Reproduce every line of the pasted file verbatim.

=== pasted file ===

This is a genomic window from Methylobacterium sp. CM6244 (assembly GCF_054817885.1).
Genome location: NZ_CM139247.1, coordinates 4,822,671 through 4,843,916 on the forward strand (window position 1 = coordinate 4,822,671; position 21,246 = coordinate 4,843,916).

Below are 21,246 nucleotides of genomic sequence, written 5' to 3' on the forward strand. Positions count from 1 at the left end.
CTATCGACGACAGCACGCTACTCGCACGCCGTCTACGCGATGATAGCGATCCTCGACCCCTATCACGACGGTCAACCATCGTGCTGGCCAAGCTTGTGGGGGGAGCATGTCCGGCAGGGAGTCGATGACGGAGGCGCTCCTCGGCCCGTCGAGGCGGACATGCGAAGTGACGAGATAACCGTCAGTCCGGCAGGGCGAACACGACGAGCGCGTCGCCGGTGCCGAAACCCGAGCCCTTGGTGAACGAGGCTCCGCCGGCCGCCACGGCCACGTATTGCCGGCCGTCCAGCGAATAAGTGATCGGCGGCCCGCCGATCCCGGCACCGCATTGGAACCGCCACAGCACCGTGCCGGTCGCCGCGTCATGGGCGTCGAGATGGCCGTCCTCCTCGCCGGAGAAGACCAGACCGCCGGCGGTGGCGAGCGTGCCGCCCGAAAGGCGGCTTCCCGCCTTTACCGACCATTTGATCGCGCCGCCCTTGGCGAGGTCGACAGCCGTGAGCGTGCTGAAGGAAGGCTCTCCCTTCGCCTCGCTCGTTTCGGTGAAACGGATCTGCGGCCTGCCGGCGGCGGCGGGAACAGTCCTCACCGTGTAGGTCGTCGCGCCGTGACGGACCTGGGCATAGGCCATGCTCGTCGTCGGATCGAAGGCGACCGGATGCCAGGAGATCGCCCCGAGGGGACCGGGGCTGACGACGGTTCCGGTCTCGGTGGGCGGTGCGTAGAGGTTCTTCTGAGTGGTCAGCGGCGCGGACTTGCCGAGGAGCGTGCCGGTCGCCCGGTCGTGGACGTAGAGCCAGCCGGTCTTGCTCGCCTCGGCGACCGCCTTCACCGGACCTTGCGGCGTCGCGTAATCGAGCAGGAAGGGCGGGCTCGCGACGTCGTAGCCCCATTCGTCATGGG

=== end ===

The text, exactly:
This is a genomic window from Methylobacterium sp. CM6244 (assembly GCF_054817885.1).
Genome location: NZ_CM139247.1, coordinates 4,822,671 through 4,843,916 on the forward strand (window position 1 = coordinate 4,822,671; position 21,246 = coordinate 4,843,916).

Below are 21,246 nucleotides of genomic sequence, written 5' to 3' on the forward strand. Positions count from 1 at the left end.
CTATCGACGACAGCACGCTACTCGCACGCCGTCTACGCGATGATAGCGATCCTCGACCCCTATCACGACGGTCAACCATCGTGCTGGCCAAGCTTGTGGGGGGAGCATGTCCGGCAGGGAGTCGATGACGGAGGCGCTCCTCGGCCCGTCGAGGCGGACATGCGAAGTGACGAGATAACCGTCAGTCCGGCAGGGCGAACACGACGAGCGCGTCGCCGGTGCCGAAACCCGAGCCCTTGGTGAACGAGGCTCCGCCGGCCGCCACGGCCACGTATTGCCGGCCGTCCAGCGAATAAGTGATCGGCGGCCCGCCGATCCCGGCACCGCATTGGAACCGCCACAGCACCGTGCCGGTCGCCGCGTCATGGGCGTCGAGATGGCCGTCCTCCTCGCCGGAGAAGACCAGACCGCCGGCGGTGGCGAGCGTGCCGCCCGAAAGGCGGCTTCCCGCCTTTACCGACCATTTGATCGCGCCGCCCTTGGCGAGGTCGACAGCCGTGAGCGTGCTGAAGGAAGGCTCTCCCTTCGCCTCGCTCGTTTCGGTGAAACGGATCTGCGGCCTGCCGGCGGCGGCGGGAACAGTCCTCACCGTGTAGGTCGTCGCGCCGTGACGGACCTGGGCATAGGCCATGCTCGTCGTCGGATCGAAGGCGACCGGATGCCAGGAGATCGCCCCGAGGGGACCGGGGCTGACGACGGTTCCGGTCTCGGTGGGCGGTGCGTAGAGGTTCTTCTGAGTGGTCAGCGGCGCGGACTTGCCGAGGAGCGTGCCGGTCGCCCGGTCGTGGACGTAGAGCCAGCCGGTCTTGCTCGCCTCGGCGACCGCCTTCACCGGACCTTGCGGCGTCGCGTAATCGAGCAGGAAGGGCGGGCTCGCGACGTCGTAGCCCCATTCGTCATGGG